Response of thyrotropin to thyrotropin-releasing hormone as predictor of treatment outcome. Prediction of recovery and relapse in treatment with antidepressants and neuroleptics

Arch Gen Psychiatry. 1986 Sep;43(9):861-8. doi: 10.1001/archpsyc.1986.01800090047007.


We determined whether the response of thyrotropin (TSH) to thyrotropin-releasing hormone could predict the outcome of treatment with antidepressant and neuroleptic drugs. We studied 114 female patients diagnosed as having major and minor depressive, manic, schizoaffective, and schizophrenic disorders. A blunted TSH response (less than 5 microU/mL [less than 5 mU/L]) at admission was associated with recovery after nine weeks of inpatient treatment using clomipramine hydrochloride for depression and haloperidol for psychosis. A blunted TSH response at discharge was associated with early relapse in depressives receiving clomipramine maintenance therapy. Our findings support the notion that the thyrotropin-releasing hormone test is a "state" marker that may be of use in predicting the outcome of treatment with antidepressant and neuroleptic drugs.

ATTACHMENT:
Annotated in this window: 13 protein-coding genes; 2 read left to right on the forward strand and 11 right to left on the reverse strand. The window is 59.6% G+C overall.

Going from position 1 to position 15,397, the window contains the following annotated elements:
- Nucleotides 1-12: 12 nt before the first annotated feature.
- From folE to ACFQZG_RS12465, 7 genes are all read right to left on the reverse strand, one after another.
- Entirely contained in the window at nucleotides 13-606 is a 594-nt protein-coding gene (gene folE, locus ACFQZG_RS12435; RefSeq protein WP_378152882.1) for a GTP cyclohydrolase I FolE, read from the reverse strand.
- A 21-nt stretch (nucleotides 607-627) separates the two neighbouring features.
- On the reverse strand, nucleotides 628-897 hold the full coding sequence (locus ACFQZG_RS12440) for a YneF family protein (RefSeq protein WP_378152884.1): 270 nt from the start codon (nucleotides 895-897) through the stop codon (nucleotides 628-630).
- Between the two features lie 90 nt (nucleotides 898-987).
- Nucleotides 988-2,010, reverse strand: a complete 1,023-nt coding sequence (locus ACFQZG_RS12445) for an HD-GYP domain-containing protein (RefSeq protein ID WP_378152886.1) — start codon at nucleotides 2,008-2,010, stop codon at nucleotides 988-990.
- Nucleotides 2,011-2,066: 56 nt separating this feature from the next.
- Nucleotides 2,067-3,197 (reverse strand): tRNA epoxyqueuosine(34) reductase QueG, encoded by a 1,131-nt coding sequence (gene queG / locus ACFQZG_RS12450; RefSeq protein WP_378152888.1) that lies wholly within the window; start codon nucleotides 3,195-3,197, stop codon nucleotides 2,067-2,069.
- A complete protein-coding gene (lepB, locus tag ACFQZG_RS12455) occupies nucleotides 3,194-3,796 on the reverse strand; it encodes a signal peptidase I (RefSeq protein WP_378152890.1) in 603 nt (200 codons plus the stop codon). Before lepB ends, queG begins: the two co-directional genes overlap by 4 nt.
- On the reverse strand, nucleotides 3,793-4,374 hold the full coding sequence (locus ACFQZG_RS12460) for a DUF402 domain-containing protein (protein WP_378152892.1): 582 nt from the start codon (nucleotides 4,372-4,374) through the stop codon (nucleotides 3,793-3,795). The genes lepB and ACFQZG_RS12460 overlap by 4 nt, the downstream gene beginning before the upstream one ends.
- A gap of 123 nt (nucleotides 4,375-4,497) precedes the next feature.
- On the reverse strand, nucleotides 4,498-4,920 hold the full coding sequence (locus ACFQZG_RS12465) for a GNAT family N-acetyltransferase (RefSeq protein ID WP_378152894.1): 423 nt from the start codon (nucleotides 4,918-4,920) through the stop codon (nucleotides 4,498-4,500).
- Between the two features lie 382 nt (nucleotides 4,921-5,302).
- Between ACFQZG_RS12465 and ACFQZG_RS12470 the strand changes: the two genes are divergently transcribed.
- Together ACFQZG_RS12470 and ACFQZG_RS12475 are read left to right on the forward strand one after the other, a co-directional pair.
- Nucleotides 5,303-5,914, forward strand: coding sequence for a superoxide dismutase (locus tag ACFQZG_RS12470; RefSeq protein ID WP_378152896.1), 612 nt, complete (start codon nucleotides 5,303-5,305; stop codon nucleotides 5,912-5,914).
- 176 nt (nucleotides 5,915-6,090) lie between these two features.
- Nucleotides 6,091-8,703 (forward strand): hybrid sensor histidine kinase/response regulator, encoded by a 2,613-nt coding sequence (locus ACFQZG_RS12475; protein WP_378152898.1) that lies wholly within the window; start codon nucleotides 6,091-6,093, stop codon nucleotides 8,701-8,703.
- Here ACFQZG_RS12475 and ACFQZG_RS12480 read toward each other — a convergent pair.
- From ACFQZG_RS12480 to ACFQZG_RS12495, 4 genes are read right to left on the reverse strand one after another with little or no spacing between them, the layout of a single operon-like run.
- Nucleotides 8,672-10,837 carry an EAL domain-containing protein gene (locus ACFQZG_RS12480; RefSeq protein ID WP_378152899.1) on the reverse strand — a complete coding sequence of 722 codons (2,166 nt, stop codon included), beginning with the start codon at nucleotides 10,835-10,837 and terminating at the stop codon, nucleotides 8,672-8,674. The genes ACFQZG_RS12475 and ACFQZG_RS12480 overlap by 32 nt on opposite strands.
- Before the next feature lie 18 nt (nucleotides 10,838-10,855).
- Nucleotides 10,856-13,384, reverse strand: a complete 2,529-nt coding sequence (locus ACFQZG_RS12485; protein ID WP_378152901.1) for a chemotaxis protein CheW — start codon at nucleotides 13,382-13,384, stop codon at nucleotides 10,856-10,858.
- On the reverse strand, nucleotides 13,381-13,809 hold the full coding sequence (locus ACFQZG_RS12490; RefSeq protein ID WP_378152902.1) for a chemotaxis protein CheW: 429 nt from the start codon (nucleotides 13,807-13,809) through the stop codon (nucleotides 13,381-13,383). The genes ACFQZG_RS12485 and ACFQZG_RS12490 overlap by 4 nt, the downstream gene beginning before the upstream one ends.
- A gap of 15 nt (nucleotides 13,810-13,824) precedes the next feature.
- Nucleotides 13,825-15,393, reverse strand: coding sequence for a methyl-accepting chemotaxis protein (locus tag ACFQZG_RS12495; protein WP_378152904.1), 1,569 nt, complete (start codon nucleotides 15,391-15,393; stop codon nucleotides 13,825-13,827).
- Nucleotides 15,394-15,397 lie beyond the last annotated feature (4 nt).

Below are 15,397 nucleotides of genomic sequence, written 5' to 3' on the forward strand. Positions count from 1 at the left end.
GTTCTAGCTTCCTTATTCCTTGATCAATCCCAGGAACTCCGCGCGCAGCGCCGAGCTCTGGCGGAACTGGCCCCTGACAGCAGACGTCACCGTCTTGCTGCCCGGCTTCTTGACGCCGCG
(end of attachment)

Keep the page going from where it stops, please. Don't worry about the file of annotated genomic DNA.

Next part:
Publication types

  • Research Support, Non-U.S. Gov't

MeSH terms

  • Adolescent
  • Adult
  • Aged
  • Antidepressive Agents / therapeutic use
  • Antipsychotic Agents / therapeutic use
  • Depressive Disorder / diagnosis
  • Depressive Disorder / drug therapy
  • Female
  • Humans
  • Lithium / therapeutic use
  • Lithium Carbonate
  • Male
  • Middle Aged
  • Outcome and Process Assessment, Health Care
  • Probability
  • Psychiatric Status Rating Scales
  • Psychotic Disorders / diagnosis
  • Psychotic Disorders / drug therapy*
  • Recurrence
  • Schizophrenia / diagnosis
  • Schizophrenia / drug therapy
  • Thyrotropin / blood*
  • Thyrotropin-Releasing Hormone*


  • Antidepressive Agents
  • Antipsychotic Agents
  • Lithium Carbonate
  • Thyrotropin-Releasing Hormone
  • Thyrotropin
  • Lithium